Thursday, June 21, 2012

The First "Diet Drink"

The term "diet drink" didn't always mean a can of sugar free soda. Back in the early decades of the 19th century, diet drinks were what one medical dictionary referred to as "alterative concoctions" (alterative meaning something that would alter and restore you to health). In other words, these were drinks that you were supposed to consume every day for the sake of  restoring and keeping your good health.

One of the most famous of these was called Lisbon Diet Drink, which was made of sarsaparilla and mezereon. This latter is Daphne mezereum, a flowering shrub with highly toxic berries - I don't know what the roots are like. It was supposed to have originated with doctors in (not surprisingly) Lisbon, Portugal.

The Art and Mystery of Making British Wines (1865) tells is that it consists of licorice root, sarsaparilla, sassafras, guiacum [a flowering plant also known as lignum vitae) and mezereon. These are all covered with water, boiled and strained. You had to slice everything up, and the recipe makes it sound like it took quite a long time to get everything just right. Even then, some of the plants involved (like the mezereon) sound a bit sketchy in terms of being good for you.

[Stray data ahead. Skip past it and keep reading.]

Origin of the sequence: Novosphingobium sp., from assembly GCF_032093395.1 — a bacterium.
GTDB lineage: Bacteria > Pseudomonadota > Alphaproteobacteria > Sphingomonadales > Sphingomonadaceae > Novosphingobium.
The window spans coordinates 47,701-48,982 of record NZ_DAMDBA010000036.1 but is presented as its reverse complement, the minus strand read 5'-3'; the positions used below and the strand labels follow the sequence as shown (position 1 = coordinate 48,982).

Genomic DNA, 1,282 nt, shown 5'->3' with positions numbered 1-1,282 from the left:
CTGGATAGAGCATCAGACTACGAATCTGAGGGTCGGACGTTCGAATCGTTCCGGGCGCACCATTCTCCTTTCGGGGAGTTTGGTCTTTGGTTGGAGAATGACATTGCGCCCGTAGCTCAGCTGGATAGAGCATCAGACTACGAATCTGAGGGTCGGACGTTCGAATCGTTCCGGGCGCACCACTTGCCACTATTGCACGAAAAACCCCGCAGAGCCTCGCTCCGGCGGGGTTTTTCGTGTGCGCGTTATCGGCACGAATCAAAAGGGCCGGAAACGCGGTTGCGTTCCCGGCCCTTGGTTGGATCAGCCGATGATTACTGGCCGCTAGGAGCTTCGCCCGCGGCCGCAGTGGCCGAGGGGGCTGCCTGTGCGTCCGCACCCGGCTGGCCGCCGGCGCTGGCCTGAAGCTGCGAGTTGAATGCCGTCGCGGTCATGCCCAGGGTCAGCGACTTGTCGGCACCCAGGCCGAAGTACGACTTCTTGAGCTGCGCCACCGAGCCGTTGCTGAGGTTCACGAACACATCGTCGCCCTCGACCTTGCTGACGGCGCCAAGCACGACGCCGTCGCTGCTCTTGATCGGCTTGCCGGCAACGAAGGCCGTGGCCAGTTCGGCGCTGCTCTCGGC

In 1824, one poor fellow, underweight and weak, tried to restore his health with this. He was advised to drink a pint of Lisbon Diet Drink every day "and fumigated his throat twice a day with the red suphuret [sulphide] of mercury." Ouch. That sounds horrible.

Nopal cactus
Happily, there are much, much better alternatives available today. And you don't need to go to the lengths of making Lisbon Diet Drink to add a healthy drink into your everyday life. Nopalea is a delicious healthful drink made from the Nopal cactus, and can really help make you feel great and reduce inflammation and pain. You can try a free sample for only $9.95 handling and shipping by calling 1-800-203-7063. All natural, all healthy. And you don't need to go out and hunt down any rare plants or doctors from Lisbon, either.

Anon., The Art and Mystery of Making British Wines, Cider and Perry, Cordials and Liqueurs (1865), p. 214.
Johnson, James. The Medico-chirugical review, vol. 4 (1824), p. 478.
Parr, Bartholomew. The London Medical Dictionary, vol. 1 (1809)  p. 561.
[Images from Wikipedia]

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